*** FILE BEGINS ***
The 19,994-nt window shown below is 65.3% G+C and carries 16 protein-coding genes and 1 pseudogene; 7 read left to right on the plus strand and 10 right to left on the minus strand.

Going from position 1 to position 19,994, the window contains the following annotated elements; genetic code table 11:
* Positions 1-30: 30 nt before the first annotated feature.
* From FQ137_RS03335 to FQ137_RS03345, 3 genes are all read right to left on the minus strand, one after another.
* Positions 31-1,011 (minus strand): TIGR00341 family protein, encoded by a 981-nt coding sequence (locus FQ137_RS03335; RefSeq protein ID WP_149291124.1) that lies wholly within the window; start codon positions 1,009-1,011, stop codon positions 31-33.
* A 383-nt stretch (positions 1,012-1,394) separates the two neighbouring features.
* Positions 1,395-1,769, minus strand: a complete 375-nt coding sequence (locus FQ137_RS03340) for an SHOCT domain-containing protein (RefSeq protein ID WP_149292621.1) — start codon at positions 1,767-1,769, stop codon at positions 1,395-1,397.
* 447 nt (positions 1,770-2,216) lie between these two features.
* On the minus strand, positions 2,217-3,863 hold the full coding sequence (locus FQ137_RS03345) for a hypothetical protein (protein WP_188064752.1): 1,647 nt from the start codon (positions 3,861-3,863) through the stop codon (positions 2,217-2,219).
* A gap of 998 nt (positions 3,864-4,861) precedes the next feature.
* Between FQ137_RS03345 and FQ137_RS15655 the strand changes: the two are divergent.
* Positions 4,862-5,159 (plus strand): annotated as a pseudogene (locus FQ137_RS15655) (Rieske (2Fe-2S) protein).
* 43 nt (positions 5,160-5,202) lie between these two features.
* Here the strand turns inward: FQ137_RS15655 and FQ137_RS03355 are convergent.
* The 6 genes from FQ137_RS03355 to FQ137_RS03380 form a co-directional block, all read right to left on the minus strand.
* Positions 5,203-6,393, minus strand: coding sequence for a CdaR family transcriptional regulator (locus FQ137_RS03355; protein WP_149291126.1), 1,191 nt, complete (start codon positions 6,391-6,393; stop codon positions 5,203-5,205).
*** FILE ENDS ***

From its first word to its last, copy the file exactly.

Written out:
The 19,994-nt window shown below is 65.3% G+C and carries 16 protein-coding genes and 1 pseudogene; 7 read left to right on the plus strand and 10 right to left on the minus strand.

Going from position 1 to position 19,994, the window contains the following annotated elements; genetic code table 11:
* Positions 1-30: 30 nt before the first annotated feature.
* From FQ137_RS03335 to FQ137_RS03345, 3 genes are all read right to left on the minus strand, one after another.
* Positions 31-1,011 (minus strand): TIGR00341 family protein, encoded by a 981-nt coding sequence (locus FQ137_RS03335; RefSeq protein ID WP_149291124.1) that lies wholly within the window; start codon positions 1,009-1,011, stop codon positions 31-33.
* A 383-nt stretch (positions 1,012-1,394) separates the two neighbouring features.
* Positions 1,395-1,769, minus strand: a complete 375-nt coding sequence (locus FQ137_RS03340) for an SHOCT domain-containing protein (RefSeq protein ID WP_149292621.1) — start codon at positions 1,767-1,769, stop codon at positions 1,395-1,397.
* 447 nt (positions 1,770-2,216) lie between these two features.
* On the minus strand, positions 2,217-3,863 hold the full coding sequence (locus FQ137_RS03345) for a hypothetical protein (protein WP_188064752.1): 1,647 nt from the start codon (positions 3,861-3,863) through the stop codon (positions 2,217-2,219).
* A gap of 998 nt (positions 3,864-4,861) precedes the next feature.
* Between FQ137_RS03345 and FQ137_RS15655 the strand changes: the two are divergent.
* Positions 4,862-5,159 (plus strand): annotated as a pseudogene (locus FQ137_RS15655) (Rieske (2Fe-2S) protein).
* 43 nt (positions 5,160-5,202) lie between these two features.
* Here the strand turns inward: FQ137_RS15655 and FQ137_RS03355 are convergent.
* The 6 genes from FQ137_RS03355 to FQ137_RS03380 form a co-directional block, all read right to left on the minus strand.
* Positions 5,203-6,393, minus strand: coding sequence for a CdaR family transcriptional regulator (locus FQ137_RS03355; protein WP_149291126.1), 1,191 nt, complete (start codon positions 6,391-6,393; stop codon positions 5,203-5,205).